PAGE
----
FrogWatch USA. Citizen Science program that trains you to identify Frog calls and report in where you hear them and their frequency. Online and live workshops. Some zoos have even done ones specifically for 'tween girls. PBS Kids SCIgirls has partnered with Frogwatch to make materials and activities available for kids.
Advocates for Snake Preservation There are a lot of great snake conservation groups out there, but ASP, which is a small group focused primarily on rattlesnakes and on researching social behavior of rattlesnakes, is very kid friendly. They are enthusiastic about supporting young kids, treat small donations by kids with the same enthusiasm large donations are treated, and, because they focus on social behavior research, have a lot of wonderful video content on their page and available to members which is just plain fun and very accessible.
PARC Partners in Amphibian and Reptile Conservation. PARC does regional and national events and meetings to allow discussion, research presentations, and education on conservation of these species. Be aware that sometimes conservation can be a little depressing for a kid who loves amphibians and reptiles so much. There is nothing quite like hearing that your favorite animal is at risk of extinction. At the same time, though, PARC is very active in citizen science and loves encouraging young researchers, so it's worth it to bookmark their pages.
Ducks Unlimited -Not reptile specific, but Ducks Unlimited focuses heavily on wetlands conservation, and their Greenwings program has both publications and local events for kids. The Puddlers magazine is nice for younger kids, too.
4) Journals and publications
For younger kids
Cricket Media has amazing magazines for a range of ages, and the science ones often contain really good animal content, along with other topics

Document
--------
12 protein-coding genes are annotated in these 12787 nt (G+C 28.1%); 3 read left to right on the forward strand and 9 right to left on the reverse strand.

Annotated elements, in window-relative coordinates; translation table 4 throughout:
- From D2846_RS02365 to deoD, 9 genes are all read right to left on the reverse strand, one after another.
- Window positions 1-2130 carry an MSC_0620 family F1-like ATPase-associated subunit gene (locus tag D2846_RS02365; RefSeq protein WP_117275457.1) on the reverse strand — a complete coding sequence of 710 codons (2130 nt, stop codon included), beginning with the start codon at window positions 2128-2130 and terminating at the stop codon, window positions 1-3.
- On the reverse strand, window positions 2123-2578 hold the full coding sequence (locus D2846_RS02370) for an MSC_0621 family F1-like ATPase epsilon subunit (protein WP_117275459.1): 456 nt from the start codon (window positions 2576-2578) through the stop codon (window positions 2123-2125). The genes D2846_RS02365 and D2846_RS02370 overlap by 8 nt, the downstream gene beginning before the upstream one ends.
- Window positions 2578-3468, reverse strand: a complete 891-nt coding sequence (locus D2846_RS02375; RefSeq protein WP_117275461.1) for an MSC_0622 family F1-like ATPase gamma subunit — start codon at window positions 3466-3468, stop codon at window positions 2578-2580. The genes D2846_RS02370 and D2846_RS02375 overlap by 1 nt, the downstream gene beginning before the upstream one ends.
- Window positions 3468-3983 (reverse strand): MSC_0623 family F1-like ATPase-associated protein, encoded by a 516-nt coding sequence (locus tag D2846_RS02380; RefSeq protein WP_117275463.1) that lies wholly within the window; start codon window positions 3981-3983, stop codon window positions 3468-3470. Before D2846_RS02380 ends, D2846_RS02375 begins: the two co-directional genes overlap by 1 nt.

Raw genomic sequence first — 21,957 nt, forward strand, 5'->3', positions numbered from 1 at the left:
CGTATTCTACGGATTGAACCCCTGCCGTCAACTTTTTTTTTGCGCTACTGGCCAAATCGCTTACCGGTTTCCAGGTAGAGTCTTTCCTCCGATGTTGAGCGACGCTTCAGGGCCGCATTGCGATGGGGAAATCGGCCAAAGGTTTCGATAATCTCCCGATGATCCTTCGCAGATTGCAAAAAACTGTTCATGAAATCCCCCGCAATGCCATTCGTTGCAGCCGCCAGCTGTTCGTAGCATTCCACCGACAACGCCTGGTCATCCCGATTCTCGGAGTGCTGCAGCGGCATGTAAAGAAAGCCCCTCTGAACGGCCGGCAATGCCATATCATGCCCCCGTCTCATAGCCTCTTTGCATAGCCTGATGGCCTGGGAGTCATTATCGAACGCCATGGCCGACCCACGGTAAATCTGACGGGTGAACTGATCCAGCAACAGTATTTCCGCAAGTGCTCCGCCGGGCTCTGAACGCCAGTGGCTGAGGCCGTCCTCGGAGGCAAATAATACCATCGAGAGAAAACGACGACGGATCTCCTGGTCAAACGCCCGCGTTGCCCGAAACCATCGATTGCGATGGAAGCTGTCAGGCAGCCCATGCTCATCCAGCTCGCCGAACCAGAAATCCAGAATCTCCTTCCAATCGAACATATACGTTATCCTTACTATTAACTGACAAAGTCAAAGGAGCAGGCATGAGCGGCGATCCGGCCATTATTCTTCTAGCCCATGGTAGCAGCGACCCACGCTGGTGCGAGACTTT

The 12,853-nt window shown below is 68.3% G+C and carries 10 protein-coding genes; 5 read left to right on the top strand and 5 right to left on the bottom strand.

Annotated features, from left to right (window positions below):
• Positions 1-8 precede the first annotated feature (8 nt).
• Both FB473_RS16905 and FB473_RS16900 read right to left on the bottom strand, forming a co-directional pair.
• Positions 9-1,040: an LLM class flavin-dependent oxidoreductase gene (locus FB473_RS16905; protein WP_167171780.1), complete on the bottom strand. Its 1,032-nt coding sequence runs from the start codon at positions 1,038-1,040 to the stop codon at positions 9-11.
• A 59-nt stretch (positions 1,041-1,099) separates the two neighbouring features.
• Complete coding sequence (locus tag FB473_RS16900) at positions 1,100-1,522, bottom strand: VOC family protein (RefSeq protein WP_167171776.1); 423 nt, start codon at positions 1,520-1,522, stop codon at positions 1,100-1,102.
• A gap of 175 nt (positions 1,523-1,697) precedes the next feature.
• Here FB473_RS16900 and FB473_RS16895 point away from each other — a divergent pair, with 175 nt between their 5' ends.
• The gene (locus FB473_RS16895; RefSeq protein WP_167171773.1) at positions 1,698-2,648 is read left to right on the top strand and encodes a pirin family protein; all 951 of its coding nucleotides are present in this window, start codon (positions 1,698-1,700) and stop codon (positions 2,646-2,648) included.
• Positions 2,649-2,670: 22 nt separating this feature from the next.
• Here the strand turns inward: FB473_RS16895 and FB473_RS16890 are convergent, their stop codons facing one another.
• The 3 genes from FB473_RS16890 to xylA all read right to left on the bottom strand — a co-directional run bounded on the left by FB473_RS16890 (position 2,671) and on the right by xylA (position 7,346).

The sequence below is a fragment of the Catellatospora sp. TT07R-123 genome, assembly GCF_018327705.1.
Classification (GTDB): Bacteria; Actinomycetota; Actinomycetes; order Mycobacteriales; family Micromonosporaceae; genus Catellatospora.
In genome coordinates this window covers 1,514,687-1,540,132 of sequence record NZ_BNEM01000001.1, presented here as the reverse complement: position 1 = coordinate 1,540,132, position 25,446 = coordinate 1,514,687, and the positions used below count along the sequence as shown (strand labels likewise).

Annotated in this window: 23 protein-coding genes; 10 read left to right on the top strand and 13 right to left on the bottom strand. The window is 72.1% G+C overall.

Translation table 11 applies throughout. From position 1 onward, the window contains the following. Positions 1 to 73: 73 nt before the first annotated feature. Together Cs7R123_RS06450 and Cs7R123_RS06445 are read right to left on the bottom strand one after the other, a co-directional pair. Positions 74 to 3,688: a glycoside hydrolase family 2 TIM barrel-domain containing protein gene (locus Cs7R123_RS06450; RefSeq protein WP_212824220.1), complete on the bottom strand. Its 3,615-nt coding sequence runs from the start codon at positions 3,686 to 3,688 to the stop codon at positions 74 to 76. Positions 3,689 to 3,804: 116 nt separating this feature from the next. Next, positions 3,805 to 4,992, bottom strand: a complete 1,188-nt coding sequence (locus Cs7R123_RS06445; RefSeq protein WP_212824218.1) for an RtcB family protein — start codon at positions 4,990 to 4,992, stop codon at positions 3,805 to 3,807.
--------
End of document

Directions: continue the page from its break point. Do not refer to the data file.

Ranger Rick is the National Wildlife Foundation's magazine for younger kids. It has a lot of nice content.
Kids Discover-No longer published as a separate magazine, but back issues are available and are well done.
Natural Inquirer-A gold star and triple diamonds for this! Natural Inquirer is a kids' science journal, written for middle schoolers, from the US Forestry department, which takes and synthesizes research. They also have the InvestiGATOR journal for younger kids, picture books and scientist cards focusing on researchers who work for the Forestry service, including a set focusing on women scientists, including HERpers, and just a bunch of really, really amazing stuff. And best of all, it's free!
For high school level and up-Journals and professional associations
There are many really good journals in herpetology and in science research. These are written and designed for professionals, so they're not easy reading, and I wouldn't suggest handing them to a student who is not at least on a solid high school reading level, but when they get there, check them out!
Herpetological Conservation and Biology
This is an open access, peer reviewed journal focusing on conservation research in herpetology. Published quarterly
PLOS- Another collection of open access, peer reviewed journals. Searchable and a great place to do research
5) Societies and conferences
State herpetological societies. Our local one is the
Tennessee Herpetological Society
State societies often have conferences where undergraduate and graduate students, as well as researchers, present their results for the year. These are a very intense way to hear what is happening. It is sitting and listening, so I would not recommend these until your child is happily reading journal articles and thinks hearing a 15 minute talk summarizing several years of research is fun, and wants to do it all day, because these are not kid-focused events. Such conferences are an excellent way to find out what research is being done at the college level, which colleges have programs of interest, meet faculty and connect with potential mentors, and decide what topics are of high interest.
Some herp society meetings will also include field trips, which are a great experience.